Investigating Democracy and Social Capital in India

Social capital refers to trusts, networks and norms shared by a group of actors that enable them to act together more effectively to pursue shared objectives. The study of civil society and social capital allows for the study of conflict over resources or group domination. The theoretical significance of social capital is not that it will necessarily lead to societal peace and harmony, nor does its study necessarily exclude politics and political conflict. The point is to focus attention on non-material resources at the micro-level and their possible impact on the macro-level. Whether these resources, the social capital, are structured on the basis of class, caste, religious group or geographical belonging is open to empirical investigation.

Democracy and Social Capital in Central Himalaya in Central Himalaya

Does social capital make democracy work? Democracy is by definition empowering. A logical corollary is that development should be decentralised and with social capital, democracy and development could be packaged as a model for replication. Ground reality is more complex, as the fieldwork on which this paper is based shows. It also suggests that social capital cannot be understood outside of its particular cultural, ideological and institutional contexts or indeed independently of the nature of social segmentedness, whether along caste, class or any other lines.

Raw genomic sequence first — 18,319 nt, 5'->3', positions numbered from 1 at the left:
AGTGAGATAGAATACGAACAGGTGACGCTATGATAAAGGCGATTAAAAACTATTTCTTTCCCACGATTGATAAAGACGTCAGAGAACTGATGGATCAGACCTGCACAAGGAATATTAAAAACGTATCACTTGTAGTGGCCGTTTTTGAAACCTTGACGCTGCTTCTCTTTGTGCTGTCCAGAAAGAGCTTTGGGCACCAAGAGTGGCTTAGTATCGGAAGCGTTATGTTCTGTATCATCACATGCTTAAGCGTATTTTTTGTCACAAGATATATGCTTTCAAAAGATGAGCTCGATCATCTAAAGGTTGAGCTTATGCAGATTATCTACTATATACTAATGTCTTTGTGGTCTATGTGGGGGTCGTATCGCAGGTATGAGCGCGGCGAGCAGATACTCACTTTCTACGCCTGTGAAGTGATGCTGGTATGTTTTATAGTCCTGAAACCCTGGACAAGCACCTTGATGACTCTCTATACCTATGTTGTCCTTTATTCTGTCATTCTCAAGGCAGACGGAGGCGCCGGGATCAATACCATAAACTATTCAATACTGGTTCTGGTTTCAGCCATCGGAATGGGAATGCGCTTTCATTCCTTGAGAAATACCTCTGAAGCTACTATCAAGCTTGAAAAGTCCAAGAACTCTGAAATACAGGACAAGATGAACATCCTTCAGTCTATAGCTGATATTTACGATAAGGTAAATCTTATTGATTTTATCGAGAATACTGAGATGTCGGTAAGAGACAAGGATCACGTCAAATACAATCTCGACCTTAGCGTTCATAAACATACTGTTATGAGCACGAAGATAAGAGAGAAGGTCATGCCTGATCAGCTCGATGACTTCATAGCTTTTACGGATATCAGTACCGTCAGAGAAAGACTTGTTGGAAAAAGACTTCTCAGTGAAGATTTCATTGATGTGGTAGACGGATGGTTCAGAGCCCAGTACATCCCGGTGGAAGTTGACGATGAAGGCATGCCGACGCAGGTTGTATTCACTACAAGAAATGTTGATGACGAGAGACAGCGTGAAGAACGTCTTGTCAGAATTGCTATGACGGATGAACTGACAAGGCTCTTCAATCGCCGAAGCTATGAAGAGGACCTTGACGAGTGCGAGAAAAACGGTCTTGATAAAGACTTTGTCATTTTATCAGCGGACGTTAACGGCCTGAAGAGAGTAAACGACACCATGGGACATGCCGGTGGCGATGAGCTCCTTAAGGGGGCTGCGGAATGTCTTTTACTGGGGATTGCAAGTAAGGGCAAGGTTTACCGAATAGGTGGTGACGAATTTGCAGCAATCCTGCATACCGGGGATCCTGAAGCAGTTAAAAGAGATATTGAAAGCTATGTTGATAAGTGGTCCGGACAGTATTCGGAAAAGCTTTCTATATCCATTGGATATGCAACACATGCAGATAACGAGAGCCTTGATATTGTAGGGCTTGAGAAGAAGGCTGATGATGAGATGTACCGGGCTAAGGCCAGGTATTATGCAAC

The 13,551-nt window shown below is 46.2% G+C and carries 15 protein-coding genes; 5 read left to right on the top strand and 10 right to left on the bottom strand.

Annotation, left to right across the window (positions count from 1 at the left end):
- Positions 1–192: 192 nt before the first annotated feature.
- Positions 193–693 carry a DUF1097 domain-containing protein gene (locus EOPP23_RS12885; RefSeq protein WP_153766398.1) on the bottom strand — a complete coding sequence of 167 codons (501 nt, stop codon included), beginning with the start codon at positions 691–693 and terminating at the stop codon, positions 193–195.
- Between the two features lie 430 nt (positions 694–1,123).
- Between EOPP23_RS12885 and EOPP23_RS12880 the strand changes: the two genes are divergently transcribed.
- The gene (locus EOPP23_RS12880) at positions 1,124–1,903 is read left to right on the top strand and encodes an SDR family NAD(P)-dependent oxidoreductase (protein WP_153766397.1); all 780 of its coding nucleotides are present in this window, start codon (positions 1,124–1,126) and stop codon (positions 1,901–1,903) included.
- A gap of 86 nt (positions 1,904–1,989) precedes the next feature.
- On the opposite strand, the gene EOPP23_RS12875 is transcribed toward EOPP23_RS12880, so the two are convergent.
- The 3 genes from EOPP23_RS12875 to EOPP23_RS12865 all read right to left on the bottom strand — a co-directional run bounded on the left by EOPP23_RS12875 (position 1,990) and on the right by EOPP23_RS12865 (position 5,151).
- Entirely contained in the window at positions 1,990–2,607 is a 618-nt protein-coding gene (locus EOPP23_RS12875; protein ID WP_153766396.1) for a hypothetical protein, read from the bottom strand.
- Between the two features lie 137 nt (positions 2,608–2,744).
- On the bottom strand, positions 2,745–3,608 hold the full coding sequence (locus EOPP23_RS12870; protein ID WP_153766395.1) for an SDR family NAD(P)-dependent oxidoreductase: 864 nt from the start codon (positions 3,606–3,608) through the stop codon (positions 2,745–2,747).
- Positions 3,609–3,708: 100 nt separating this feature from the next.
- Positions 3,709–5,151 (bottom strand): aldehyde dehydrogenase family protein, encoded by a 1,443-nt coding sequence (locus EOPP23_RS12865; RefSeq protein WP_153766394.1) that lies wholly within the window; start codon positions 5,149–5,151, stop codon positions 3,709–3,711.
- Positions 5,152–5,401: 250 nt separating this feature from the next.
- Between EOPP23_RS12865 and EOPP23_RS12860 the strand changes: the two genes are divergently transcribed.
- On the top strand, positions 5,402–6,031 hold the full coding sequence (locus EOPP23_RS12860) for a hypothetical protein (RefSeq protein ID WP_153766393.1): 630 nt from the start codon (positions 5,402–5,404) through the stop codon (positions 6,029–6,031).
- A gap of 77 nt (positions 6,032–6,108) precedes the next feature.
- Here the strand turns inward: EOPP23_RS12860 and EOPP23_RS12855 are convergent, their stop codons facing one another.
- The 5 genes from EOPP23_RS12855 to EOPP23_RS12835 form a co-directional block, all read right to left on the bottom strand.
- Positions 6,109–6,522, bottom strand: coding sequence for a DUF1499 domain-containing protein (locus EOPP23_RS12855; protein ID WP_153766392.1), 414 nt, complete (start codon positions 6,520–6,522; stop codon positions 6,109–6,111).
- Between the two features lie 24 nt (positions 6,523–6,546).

Social Capital, Panchayats and Grass Roots Democracy

A study of the new panchayats of UP provides an opportunity for understanding the role played by social capital in the functioning of democratic institutions in segmented societies. A key finding of the study in two districts of UP, Meerut and Azamgarh, is that segmentation arising out of caste/class divisions is a significant contextual variable in determining the development of trust, social capital between groups and democratic functioning.

Social Connectedness and Fragility of Social Capital

Social capital is in a way fundamentally about 'connectedness' or engagements - especially those that contribute in building trust among people, increase the predictability of their behaviour and promote collective action. The author seeks to explore the associations and interactions that give rise to such engagements - by locating his search in a small village in Orissa's Puri district. Here collective memory and its role in conflict resolution in the village is crucial in creating or destroying trust. Memory, among other things, holds the key for the continuation of social connectedness or engagements.